Fukuyama: In essence, it says that we as societies do not answer the so-called big questions about God and the meaning of life politically but leave this opportunity to everyone privately. Liberal societies meet the multitude of answers with tolerance. Liberalism also means that people are able to make decisions for and about their own lives. For example, they should not be forced into a particular way of life because of their origin or gender. In liberal democracies, these beliefs are legally encoded and protected by-elections and institutions.
Görlach: Those are civil rights you're addressing. What about the social component of liberalism? Only both together, says the liberal sociologist Ralf Dahrendorf, certify respect for human dignity in a liberal community.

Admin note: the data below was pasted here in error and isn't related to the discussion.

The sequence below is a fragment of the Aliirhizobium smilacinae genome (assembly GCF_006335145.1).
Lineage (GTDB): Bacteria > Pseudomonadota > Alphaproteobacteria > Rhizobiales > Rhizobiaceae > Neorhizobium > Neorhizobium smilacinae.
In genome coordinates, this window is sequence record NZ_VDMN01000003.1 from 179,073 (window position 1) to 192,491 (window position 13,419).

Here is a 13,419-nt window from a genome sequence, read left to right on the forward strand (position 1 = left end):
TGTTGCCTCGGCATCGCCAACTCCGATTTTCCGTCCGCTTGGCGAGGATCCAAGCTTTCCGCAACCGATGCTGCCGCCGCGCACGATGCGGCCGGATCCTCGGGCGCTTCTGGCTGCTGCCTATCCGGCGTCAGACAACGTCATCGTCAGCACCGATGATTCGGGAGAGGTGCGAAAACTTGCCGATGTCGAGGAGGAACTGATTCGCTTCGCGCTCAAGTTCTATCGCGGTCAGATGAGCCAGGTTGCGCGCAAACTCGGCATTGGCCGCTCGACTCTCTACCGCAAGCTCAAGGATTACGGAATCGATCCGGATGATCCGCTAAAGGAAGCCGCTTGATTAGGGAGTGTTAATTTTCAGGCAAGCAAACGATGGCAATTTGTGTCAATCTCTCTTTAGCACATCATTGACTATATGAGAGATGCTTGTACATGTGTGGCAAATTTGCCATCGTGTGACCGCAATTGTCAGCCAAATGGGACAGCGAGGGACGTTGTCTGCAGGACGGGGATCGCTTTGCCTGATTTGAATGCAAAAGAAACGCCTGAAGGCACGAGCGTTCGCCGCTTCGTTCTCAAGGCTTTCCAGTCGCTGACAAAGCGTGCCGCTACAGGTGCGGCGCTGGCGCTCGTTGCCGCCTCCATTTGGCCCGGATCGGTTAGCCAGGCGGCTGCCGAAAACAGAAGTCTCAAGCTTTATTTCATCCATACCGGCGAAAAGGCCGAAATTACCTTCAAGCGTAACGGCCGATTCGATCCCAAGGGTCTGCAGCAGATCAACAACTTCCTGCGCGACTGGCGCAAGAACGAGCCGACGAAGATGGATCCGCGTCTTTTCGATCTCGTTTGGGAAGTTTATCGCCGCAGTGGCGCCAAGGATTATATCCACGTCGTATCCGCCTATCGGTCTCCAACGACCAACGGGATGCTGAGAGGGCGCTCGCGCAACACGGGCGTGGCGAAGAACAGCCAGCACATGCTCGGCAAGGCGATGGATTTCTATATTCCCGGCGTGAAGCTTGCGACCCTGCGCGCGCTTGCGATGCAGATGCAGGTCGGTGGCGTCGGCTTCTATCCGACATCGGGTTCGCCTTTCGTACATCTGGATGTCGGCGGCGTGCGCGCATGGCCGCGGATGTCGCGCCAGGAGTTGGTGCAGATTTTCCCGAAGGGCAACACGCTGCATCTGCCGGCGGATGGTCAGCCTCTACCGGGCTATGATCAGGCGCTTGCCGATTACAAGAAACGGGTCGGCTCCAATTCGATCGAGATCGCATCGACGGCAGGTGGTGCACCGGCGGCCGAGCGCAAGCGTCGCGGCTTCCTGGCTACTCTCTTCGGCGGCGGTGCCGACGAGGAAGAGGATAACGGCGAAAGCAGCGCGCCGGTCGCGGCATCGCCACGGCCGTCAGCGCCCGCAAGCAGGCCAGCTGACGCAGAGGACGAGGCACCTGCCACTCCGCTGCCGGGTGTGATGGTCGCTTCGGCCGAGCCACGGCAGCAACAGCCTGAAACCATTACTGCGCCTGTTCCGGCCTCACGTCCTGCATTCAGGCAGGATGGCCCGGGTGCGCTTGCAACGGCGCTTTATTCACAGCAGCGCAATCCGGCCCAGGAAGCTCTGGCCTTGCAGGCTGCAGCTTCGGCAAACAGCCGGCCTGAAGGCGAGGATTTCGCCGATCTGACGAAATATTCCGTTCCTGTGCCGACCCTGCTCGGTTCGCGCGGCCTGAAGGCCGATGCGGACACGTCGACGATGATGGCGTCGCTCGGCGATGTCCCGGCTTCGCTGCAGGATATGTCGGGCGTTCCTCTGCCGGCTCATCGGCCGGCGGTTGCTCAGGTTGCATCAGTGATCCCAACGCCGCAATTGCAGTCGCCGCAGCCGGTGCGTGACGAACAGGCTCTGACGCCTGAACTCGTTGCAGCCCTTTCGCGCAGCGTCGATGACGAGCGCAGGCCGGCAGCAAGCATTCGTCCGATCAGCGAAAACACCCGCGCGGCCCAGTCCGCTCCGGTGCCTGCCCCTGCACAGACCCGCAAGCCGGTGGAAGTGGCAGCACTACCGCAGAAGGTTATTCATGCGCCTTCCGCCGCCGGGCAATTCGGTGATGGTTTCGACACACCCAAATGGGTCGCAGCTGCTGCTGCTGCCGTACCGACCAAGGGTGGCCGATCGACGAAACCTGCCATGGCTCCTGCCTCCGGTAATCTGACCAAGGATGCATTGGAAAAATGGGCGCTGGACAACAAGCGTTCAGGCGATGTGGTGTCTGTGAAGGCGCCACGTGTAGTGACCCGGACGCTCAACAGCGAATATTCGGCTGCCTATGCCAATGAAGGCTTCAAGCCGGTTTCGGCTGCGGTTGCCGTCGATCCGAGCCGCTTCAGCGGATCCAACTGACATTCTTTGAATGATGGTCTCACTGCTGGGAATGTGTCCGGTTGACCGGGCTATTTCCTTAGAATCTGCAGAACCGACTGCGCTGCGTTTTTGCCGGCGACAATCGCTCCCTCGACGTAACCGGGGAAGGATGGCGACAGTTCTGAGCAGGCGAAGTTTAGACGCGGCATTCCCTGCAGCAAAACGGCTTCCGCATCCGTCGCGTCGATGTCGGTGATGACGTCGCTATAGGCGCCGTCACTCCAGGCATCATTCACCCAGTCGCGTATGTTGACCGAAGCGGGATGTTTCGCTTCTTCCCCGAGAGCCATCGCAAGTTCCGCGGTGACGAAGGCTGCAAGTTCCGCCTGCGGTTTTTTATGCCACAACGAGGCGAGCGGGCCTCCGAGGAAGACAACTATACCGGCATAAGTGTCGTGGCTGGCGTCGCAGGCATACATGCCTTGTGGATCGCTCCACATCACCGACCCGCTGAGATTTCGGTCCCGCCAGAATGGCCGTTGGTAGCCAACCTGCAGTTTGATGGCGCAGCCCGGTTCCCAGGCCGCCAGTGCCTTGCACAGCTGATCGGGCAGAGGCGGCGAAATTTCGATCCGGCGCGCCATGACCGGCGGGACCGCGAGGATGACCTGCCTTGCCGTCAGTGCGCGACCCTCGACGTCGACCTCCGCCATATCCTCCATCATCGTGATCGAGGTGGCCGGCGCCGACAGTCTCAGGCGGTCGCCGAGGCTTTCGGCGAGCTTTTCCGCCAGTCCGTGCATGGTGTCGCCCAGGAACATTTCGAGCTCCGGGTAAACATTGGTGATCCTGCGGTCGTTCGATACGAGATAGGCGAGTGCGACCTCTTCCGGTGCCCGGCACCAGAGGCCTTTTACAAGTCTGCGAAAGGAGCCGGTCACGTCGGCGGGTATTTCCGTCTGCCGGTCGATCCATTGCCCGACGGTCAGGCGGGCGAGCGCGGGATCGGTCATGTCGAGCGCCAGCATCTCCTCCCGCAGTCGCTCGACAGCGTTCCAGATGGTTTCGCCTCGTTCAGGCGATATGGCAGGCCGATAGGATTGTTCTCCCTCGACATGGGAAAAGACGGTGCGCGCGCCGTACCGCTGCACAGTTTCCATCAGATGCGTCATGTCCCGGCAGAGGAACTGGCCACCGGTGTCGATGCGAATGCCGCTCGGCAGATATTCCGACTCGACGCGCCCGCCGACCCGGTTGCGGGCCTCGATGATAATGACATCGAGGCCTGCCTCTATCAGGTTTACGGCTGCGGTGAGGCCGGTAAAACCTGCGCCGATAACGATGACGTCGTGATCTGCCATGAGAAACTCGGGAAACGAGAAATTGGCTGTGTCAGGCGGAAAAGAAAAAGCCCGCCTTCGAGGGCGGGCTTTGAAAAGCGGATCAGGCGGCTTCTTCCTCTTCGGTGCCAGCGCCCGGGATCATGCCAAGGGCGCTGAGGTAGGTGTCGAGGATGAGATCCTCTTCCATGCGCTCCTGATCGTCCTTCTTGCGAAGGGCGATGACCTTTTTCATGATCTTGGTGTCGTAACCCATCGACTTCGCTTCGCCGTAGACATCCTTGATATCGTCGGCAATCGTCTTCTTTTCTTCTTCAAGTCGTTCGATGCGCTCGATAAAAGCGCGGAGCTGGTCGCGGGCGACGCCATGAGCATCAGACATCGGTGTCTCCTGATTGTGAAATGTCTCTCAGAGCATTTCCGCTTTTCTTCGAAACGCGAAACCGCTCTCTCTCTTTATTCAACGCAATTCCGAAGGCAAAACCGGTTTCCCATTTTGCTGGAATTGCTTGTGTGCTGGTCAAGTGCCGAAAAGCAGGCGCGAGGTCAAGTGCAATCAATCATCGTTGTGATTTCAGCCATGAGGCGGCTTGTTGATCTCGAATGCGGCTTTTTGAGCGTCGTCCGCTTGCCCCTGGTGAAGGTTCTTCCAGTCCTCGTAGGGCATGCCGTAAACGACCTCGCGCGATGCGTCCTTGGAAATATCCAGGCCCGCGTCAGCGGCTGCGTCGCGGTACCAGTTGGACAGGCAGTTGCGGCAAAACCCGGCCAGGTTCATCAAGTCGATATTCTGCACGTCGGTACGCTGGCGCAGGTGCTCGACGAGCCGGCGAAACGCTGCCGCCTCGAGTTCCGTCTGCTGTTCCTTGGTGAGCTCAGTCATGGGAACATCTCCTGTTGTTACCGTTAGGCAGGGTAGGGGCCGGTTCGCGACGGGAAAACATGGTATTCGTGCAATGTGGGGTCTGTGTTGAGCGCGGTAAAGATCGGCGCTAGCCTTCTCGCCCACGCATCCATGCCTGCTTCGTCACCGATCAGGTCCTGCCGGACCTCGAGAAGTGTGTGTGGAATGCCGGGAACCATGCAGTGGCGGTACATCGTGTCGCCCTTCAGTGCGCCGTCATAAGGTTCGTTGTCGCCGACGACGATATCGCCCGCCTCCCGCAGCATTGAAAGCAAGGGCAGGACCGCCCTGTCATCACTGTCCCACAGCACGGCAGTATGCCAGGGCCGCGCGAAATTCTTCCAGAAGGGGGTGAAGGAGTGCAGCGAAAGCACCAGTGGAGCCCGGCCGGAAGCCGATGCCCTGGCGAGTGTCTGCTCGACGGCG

Fukuyama: Liberalism also means the right to property and institutions like the courts that guarantee that property right. Where there are such guarantees, we speak of the rule of law.
Görlach: Why are we experiencing a new surge of anti-liberal forces right now?
Fukuyama: In the past thirty years, globalization has created a rift in wealthy nations between the working class and those who are better educated. The working class sees itself as a loser from globalization, as do people living in rural areas. This leads to an expression of different values, which is particularly evident in the rejection of immigration, which for many who see themselves as disadvantaged, is at the root of their situation.
Görlach: Rejection of immigration is not a new phenomenon. Is there something about globalization that has triggered or favoured the current development?